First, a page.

Paul emphasized to the Corinthian brethren that the apostles and teachers whom the Lord had appointed for the ministry were not divided, that all of them with their different talents and gifts were cooperating in the work of God, and that this should be recognized. “Therefore let no man glory in men. For all things are yours; whether Paul, or Apollos, or Cephas, or the world, or life, or death, or things present, of things to come; all are yours; and ye are Christ’s; and Christ is God’s.”—I Cor. 3:21-23

His letter continues this important theme. “These things, brethren, I have in a figure transferred to myself and to Apollos for your sakes; that ye might learn in us not to think of men above that which is written, that no one of you be puffed up for one against another. For who maketh thee to differ from another? And what hast thou that thou didst not receive? Now if thou didst receive it, why dost thou glory, as if thou hadst not received it?”—I Cor. 4:5-7

Much of this information about conditions in Corinth probably came directly from Apollos who later met Paul in Ephesus. (I Cor. 16:1-12) Paul tried to persuade Apollos to return to Corinth, but apparently it was not convenient just at that time for him to do so. We learn from this account that Paul also wanted to see the Corinthian brethren again, but he, too, postponed his visit for two reasons. One was that he wanted to spend more time with the brethren than his current obligations would allow. The other reason was that in Ephesus a special door of opportunity had opened, and he wanted to avail himself of it.

There were other brethren from the Corinthian church who came to Ephesus. Paul cites them in this same passage as examples of faithfulness and love. “(Ye know the house of Stephanas, that it is the firstfruits of Achaia, and that they have addicted themselves to the ministry of the saints,) … for they have refreshed my spirit and yours: therefore acknowledge ye them that are such.” And again, he mentions Aquila and Priscilla, and the church which met in their home.—vss. 13-24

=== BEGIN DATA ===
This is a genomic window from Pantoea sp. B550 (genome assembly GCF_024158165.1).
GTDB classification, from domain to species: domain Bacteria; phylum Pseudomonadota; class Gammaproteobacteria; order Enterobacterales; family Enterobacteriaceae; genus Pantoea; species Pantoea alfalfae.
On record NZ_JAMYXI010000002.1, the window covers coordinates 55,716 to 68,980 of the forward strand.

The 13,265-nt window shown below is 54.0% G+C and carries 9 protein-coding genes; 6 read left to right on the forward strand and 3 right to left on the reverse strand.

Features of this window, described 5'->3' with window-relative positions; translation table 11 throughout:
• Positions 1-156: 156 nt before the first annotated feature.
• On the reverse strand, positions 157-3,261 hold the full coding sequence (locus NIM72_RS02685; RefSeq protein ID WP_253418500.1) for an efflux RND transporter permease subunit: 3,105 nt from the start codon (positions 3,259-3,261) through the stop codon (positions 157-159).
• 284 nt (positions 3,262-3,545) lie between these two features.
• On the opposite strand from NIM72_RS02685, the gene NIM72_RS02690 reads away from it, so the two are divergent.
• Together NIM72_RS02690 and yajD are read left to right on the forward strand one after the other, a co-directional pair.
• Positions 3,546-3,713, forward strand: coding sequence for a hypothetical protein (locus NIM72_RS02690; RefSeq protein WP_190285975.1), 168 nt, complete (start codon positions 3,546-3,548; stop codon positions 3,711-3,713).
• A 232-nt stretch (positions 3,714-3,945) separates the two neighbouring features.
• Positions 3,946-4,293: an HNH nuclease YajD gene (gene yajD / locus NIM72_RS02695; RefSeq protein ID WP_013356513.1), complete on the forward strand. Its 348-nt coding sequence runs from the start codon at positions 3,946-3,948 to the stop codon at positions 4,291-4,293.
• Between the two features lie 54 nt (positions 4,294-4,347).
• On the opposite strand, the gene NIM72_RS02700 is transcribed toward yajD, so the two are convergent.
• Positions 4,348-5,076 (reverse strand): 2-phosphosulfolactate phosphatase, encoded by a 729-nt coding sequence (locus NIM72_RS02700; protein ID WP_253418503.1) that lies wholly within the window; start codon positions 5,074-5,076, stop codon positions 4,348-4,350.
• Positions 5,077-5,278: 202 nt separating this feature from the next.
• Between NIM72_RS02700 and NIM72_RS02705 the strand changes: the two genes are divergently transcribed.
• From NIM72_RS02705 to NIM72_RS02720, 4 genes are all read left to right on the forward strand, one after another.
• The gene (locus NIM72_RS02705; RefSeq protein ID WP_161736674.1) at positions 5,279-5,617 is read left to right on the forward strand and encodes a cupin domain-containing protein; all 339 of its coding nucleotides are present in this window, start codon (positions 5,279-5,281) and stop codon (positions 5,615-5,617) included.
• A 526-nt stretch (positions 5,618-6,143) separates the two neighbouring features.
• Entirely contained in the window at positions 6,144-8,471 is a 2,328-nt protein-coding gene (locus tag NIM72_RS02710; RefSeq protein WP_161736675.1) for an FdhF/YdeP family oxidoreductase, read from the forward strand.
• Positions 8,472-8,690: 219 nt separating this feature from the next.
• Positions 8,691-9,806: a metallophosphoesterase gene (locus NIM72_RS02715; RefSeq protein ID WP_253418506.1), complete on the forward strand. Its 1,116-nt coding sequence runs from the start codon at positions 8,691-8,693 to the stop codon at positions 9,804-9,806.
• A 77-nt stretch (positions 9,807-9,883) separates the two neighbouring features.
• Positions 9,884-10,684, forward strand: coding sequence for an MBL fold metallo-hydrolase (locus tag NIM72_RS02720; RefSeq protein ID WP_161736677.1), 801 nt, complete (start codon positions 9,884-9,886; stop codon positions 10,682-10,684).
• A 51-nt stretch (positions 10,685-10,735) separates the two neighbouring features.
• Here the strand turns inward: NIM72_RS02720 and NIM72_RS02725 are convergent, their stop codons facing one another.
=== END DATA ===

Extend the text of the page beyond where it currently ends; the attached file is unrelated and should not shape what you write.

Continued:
Although it was disappointing to receive news about the carnality of some brethren in the Corinthian church, Paul was stimulated and refreshed by these other wonderful brethren who had traveled such a long distance to assist him. Stephanas was one of the first converts in Corinth whom Paul had immersed along with his entire family. (I Cor. 1:16) They became devoted brethren of the Lord and his church. So when they joined Paul at Ephesus to help with the marvelous work being done there, they were a welcome addition to Paul’s laborers—Timothy, Silas, Luke, Aquila, and Priscilla.

Another brother from Corinth—Erastus, who was the treasurer of that city—arrived to help Paul. (Rom. 16:23; II Tim. 4:22) Sosthenes was still another who had come to witness to the Gospel. He had formerly been a ruler in the synagogue. Although the selection of disciples by the Lord was mainly from the poorer and less influential class of this world (I Cor. 1:26), occasionally prominent persons were called, like Erastus and Sosthenes. Their hearts were right, their faith was strong, and they had the qualities the Lord was seeking.

It appears that at this time of Paul’s visit in Corinth, Timothy and Silas had done what they could at Corinth and had left. We know Timothy joined Paul at Ephesus, because he was sent back into Macedonia from Ephesus. (Acts 19:22) Silas is not mentioned again, so it is logical to assume that he returned to Jerusalem. He had traveled and worked faithfully with Paul for four years.

The new ecclesias in Macedonia needed assistance and Paul wanted very much to visit them again. However, at that time, the opportunity for witnessing in Ephesus continued to be so great that he decided instead to send Timothy and Erastus to those classes, while he stayed on in Ephesus. As we mentioned before, Luke’s statement regarding this work is brief, but is so full of meaning: “So mightily grew the Word of God, and prevailed!”—Acts 19:20

The Word of God indeed prevailed mightily. The church at Ephesus prospered and grew, becoming a large class with many elders, very much like our ecclesias of large metropolitan areas today. Their elders served other smaller churches in the area, just as we do still. Many years later, when the apostles were forced to leave Jerusalem, the Apostle John became an elder in Ephesus and served there until he died. The Lord’s words in Revelation give commendation to the faithfulness of that group: “I know thy works, and thy labor, and thy patience, and how thou canst not bear them which are evil: and thou hast tried them which say they are apostles, and are not, and hast found them liars: and hast borne, and hast patience, and for my name’s sake hast labored, and hast not fainted.”—Rev. 2:1-3